Money Mistakes Parents Make: Misty Lynch gives tips for teaching children about money and financial preparedness!
Watch Video by clicking the photo below or read the transcript that follows. 👇
Money Mistakes Parents Make TRANSCRIPT:
Kristina: Welcome, parents! Today we’re going to talk about how parents influence their children’s perspective on money. How we talk about money matters! And our guest today also gives us tips for not being a financial burden on our children later in life. So let me introduce you to Misty Lynch. She is a financial advisor. She also hosts a weekly podcast called Modern Money. Thank you for being here, Misty.
Misty: Thank you so much for having me, Kristina.
Kristina: How do parents influence children with just how we talk about money?
Misty: Many people can remember the way their parents felt about money. Kids listen to how their parents feel about money, which impacts how they look at money throughout their lives. If they’re always hearing things like, ‘we can’t afford that,’ or ‘must be nice,’ then children will view money from a scarcity mindset. Kids will think that there is never enough and maybe start to feel afraid of money.
Kids today are also in a new generation of learning from how we grew up. Kids are not used to even seeing cash! They view money as swiping a card or touching a button. This makes it really difficult to understand the concept of spending.
We can have better conversations with our children at a young age to build a healthy relationship with money because it will always be a part of their lives. I think that money is one of those parenting things that sometimes we don’t even teach. I see many parents who just assume that the school teaches kids about money, and most of the time, that is not the case. In reality, education starts in the home. Parents need to teach how to save, how to spend, what investments are, and things like that.
Our kids are actually having more difficulty understanding or comprehending money because they don’t physically use it the way we did when we grew up. It’s all virtual. And parents need to start these lessons young, so they have lots of time to learn. We want teens to be proficient in money and learn how far the dollar stretches. You don’t want kids to learn these lessons in college when they are alone with little guidance.
Kristina: One of the things that many parents struggle with is, giving their kids too much. Parents want to give their children the luxuries they never had. All of this comes from a place of love, but it can also cause problems when parents give too much, and kids don’t learn the dollar’s value.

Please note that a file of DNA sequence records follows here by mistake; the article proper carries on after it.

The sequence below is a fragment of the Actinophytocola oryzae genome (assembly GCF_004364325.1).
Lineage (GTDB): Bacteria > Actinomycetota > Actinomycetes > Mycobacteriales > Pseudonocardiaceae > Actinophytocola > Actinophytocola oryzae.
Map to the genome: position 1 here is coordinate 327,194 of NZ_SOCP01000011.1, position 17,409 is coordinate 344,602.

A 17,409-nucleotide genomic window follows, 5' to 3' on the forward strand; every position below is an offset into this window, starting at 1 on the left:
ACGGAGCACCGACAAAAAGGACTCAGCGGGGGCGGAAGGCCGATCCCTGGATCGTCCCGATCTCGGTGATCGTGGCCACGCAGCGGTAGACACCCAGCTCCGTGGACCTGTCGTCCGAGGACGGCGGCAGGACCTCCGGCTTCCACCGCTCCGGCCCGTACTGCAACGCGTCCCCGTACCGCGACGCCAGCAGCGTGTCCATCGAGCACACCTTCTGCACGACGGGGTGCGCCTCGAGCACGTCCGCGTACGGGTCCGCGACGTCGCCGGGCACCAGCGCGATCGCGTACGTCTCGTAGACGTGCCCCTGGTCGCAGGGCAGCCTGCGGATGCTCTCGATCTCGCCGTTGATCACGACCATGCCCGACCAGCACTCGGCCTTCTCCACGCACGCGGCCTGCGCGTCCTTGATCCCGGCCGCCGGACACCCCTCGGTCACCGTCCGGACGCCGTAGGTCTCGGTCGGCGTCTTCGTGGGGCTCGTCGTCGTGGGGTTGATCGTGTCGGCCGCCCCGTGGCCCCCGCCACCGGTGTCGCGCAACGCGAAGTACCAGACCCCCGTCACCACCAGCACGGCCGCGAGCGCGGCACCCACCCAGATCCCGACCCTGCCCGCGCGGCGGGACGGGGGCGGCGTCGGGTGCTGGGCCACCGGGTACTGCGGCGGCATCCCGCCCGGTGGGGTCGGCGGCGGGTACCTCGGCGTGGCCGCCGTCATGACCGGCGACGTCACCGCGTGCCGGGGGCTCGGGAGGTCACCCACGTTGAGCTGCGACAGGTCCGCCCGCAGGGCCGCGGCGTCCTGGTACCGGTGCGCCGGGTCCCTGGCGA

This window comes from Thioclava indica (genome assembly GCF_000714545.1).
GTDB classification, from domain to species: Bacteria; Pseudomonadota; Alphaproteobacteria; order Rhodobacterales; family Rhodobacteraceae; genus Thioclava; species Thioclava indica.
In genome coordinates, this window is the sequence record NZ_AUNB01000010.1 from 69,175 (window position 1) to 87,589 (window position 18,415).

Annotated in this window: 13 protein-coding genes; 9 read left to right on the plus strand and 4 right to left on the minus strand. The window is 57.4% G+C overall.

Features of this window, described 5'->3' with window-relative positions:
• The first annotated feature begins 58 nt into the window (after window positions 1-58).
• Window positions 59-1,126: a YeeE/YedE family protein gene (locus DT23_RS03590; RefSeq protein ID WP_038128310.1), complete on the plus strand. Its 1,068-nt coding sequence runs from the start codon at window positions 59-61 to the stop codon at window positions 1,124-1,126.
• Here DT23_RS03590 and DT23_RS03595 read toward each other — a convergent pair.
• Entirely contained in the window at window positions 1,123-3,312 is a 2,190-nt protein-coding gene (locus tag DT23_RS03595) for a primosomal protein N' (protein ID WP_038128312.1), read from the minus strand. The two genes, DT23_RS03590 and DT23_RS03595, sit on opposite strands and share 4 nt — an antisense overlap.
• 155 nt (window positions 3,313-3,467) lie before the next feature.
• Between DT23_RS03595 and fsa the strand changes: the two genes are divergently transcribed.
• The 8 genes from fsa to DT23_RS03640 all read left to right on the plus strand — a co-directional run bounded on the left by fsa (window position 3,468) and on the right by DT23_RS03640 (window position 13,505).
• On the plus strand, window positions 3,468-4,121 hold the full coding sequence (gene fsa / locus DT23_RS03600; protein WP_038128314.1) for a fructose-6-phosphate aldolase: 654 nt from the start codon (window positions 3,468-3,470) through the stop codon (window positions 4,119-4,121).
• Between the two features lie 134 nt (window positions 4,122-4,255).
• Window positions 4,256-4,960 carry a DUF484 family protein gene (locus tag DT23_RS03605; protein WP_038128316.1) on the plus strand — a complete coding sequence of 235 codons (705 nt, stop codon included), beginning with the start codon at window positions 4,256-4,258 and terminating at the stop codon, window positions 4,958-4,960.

Misty: Yes, it happens all the time and can be a slippery slope. It’s good to make your kids earn the money they need to buy things they want. It is also good to get kids used to waiting for what they want and need because real life isn’t always giving them instant gratification. These lessons are better learned from you than by running up credit card bills in the future.
My kids also like to do charitable giving to an organization that means something to them. Children are naturally generous and want to help. Teaching kids about charitable giving early helps instill these great values.
Kristina: I’m a big advocate for letting kids save and wait for the things that they need. It is very hard to watch them be frustrated, but it’s all a part of the process and growth. For me, it is so difficult to bite my tongue and let them buy that crappy toy that they will break 2 seconds after they get home. But most kids need to learn by doing and not by listening to your advice. Parents need to let them buy that crappy toy and let it break so that their child will make a better choice next time.
An allowance is also important for kids. Kids don’t need to get paid for all their chores, but it is nice to give them monetized rewards for chores that are over and beyond the parent’s standard expectations. Allowances allow kids to experience and play with money so they can learn. Kids won’t learn from reading about it. They need to interact with money, spend it, save it, etc., to really understand its value.
At what age would you recommend for parents to open up a bank account for children?
Misty: It depends on the type of account and what the reasoning for the account is. To save for college, I suggest a 529 plan; the sooner, the better. Some bank accounts now are made for kids and come with their own debit cards. These are great for teaching kids about money, and I recommend starting those kinds of bank accounts around age 8-12.
Kristina: I know many parents worry about being a financial burden on their children. Do you have any advice for them?
Misty: Yes, I hear that concern a lot. Most people don’t retire on the day they expect. The majority of people stop working due to injury, inability, health, or job elimination. To make matters worse, you can’t borrow money from the bank for retirement. That is something everyone needs to prepare for and expect.